Do NOT block Ulster Ave.!

Discussion in 'Model Rail Operations' started by Ralph, Feb 27, 2004.

  1. Ralph

    Ralph Remember...it's for fun!

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    I found that a street I created for visual interest can increase operational interest as well.

    While trying out some operations schemes on my layout I noticed that I had left a cut of gondolas blocking a street for several minutes in real time...and probably at least half an hour in HO time. :) It occurred to me that this would make for long traffic delays and unhappy commuters in the fictional town of Kings Port.
    I've decided that the City and the Railroad have made an agreement about reducing traffic snarls on this street (Ulster Ave.) so part of the line's operationg rules include comments about not leaving cuts of cars across the road.

    This makes switching cars even more interesting since I have to be mindful of the road and where I stop the train. I might have to make more switching moves to get the job done at times.

    Below is a diagram of the Northbound local on the track from Kings Port Yard (unmodeled..actually a hidden siding) about to pick up four gons loaded with steel coils from the rolling mill.
    The train is stopped so Ulster Ave. is open when the locos separate from the cars to start work.

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  2. Ralph

    Ralph Remember...it's for fun!

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    This next diagram shows the locos have pulled four gons from the rolling mill and left them just short of Ulster Ave. This is the max. occupancy of the siding without fouling the road. The locos then take the crossover to the main so they can run around the cut of gons.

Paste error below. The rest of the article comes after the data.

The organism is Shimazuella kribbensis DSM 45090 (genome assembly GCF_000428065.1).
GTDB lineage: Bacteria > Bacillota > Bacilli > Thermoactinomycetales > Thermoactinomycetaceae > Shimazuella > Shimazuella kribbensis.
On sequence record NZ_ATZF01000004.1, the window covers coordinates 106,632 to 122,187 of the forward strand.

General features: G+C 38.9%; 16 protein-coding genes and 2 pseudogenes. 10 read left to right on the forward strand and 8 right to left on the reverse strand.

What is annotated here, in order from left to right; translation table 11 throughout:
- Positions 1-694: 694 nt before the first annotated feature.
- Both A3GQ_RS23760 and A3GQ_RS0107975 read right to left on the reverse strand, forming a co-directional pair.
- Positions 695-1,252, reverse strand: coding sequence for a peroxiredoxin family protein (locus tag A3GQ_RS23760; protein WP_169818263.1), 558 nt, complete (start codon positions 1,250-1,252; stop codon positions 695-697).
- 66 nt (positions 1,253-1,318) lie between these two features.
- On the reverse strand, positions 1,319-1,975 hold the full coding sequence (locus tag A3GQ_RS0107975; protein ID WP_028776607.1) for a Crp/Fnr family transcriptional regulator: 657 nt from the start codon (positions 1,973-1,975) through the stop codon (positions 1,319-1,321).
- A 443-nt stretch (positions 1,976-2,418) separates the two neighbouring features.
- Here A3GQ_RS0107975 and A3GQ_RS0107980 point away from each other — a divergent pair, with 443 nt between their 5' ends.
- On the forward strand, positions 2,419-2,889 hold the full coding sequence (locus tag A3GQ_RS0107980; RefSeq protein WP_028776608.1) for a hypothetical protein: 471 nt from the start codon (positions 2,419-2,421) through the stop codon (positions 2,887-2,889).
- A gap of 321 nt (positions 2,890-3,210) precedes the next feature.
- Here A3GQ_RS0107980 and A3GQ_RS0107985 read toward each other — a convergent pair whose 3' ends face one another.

3. Ralph

    Ralph Remember...it's for fun!

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    Whoops! Forgot the pic! :oops:

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  4. Ralph

    Ralph Remember...it's for fun!

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    The locos run around the cut of gons and back toward them to push the train together. If I was picking up more than four cars I'd have to shove the train past Ulster Ave. so I could repeat the above manuevers again.

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  5. Ralph

    Ralph Remember...it's for fun!

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    Finally assembled, the train is ready to head North (to the right of the pic) and get on the main to West Mill Jct. Any one know how long it would take to check air, brakes etc. prior to departing? Maybe I should push the entire train, locos and all, to the south of Ulster Ave prior to leaving if that would take too long (?)
    Ralph

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  6. b28_82

    b28_82 Member

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    If i remember correctly i've seen it done both ways. I think if nothing goes wrong with the brake check & if he got the signal/block permission it would take about half hour.
  7. TR-Flyer

    TR-Flyer Member

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    Hi Ralph: